Today, Hoyer’s firm is housed in The Trust Building, 40 Pearl St. NW, Suite 922, and includes three more attorneys: Curt Benson, Erika Hunting and Witte. The firm specializes in commercial and financial services litigation.

Franklin and Hoyer think the acquisition will combine both firms’ strengths and bring an important asset to Grand Rapids and the state of Michigan.

“The attorneys at Talcott Franklin PC are of the highest caliber, typically graduating at the top tiers of their law school class, serving on law review, and going on to distinguished careers at corporations or in government before joining Talcott Franklin,” Hoyer said.

Franklin said up until now Michigan has not had a firm with Talcott Franklin’s expertise in financial services. He said that area of law has been under-represented in the state. He said he can’t think of a single Michigan company that filed a suit against any money centered bank following the financial crisis and he expects that is because the opportunity didn’t exist in the form of legal representation.

“Now it exists,” he said.

Franklin said he’s committed to being part of Michigan and specifically the Grand Rapids community. He said getting his license to practice in Michigan is representative of that commitment.

“We hope to earn the privilege of working with the businesses and people of Grand Rapids,” he said. “We predict Grand Rapids will help lead a renaissance in Michigan, and we want to be a part of that.”

Franklin mentioned three big trends he expects will impact the country in the coming years, including West Michigan.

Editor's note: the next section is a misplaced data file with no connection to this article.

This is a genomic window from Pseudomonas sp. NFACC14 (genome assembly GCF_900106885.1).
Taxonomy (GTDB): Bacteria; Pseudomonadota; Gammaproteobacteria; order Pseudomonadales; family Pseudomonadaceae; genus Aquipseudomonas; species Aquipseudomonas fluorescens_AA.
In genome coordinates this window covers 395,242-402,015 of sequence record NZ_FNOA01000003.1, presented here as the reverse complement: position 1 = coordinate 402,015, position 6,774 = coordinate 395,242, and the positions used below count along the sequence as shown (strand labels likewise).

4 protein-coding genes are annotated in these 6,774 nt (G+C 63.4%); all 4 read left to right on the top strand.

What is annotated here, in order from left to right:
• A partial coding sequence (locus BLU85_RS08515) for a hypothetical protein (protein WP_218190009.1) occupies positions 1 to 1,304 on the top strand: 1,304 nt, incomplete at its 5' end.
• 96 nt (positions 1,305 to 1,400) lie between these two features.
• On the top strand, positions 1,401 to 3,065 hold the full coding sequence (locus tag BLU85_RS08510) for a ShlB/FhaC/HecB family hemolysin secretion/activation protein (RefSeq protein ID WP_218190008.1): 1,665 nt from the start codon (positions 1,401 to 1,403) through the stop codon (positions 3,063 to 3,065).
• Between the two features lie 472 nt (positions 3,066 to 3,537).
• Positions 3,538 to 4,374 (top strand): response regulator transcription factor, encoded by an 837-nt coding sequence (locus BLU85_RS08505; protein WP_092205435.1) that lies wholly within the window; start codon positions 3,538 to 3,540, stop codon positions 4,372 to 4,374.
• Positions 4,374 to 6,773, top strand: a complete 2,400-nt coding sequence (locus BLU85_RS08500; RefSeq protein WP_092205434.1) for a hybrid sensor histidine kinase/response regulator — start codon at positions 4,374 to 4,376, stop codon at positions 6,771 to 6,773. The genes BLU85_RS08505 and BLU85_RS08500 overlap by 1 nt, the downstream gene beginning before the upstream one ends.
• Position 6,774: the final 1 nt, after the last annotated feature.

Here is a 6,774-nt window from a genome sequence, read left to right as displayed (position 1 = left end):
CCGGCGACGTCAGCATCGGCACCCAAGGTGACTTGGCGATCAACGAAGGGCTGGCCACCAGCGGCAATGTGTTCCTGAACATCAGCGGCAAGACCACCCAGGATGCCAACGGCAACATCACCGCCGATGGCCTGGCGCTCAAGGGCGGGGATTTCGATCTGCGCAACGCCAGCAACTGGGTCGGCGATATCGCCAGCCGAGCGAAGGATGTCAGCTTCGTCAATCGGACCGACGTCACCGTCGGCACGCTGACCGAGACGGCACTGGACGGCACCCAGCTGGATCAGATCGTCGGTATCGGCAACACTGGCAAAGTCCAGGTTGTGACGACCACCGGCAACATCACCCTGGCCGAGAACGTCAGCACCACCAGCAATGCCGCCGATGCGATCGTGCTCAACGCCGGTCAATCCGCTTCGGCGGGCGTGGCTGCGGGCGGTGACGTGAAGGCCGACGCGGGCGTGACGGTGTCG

First, he said, student debt will have a major impact. “It’s becoming a crushing factor on young people,” he said, adding that even bankruptcy doesn’t absolve someone of student debt.

“You’re on the hook for life,” he said. “That’s going to have an impact.”

Second, the housing market will have an impact because “everyone has to live somewhere.”

He pointed to a similar phenomenon with the housing bubble in the early 2000s, but said instead of California and Florida, it’s occurring in places like Grand Rapids, Portland, Oregon, and Texas, where home values are rising — possibly too high.

“Anecdotally you are hearing a lot more about the sort of things that were going on in California or Florida during the boom: people putting a house on the market and getting three offers that day above the asking price and people selling for more than it was worth.”

He said during the previous housing bubble, appraisers were “inflating values, and lenders were making loans that were out of whack with reality to people who couldn’t pay them back.

“Lending standards have loosened so we are going to see whether we are repeating that,” Franklin said. “I can’t speak to that right now because I don’t know what impact lending standards are having. Obviously, interest rates are incredibly low right now.”

He also highlighted what he called a new entrant in the housing market, which he said his firm is keeping a close eye on. He said investors bought up a bunch of foreclosed homes and then securitized them.

“It’s a new securitization instrument we are watching closely,” Franklin said. “Basically, you buy a bunch of houses, you fix them up and rent them out and then, to get more money, you bundle them together and you securitize them. You sell interest in that rent pool so it works like any other security.

“We don’t know how it’s going to perform and we don’t know what the integrity is with respect to those investments right now. Time will tell.”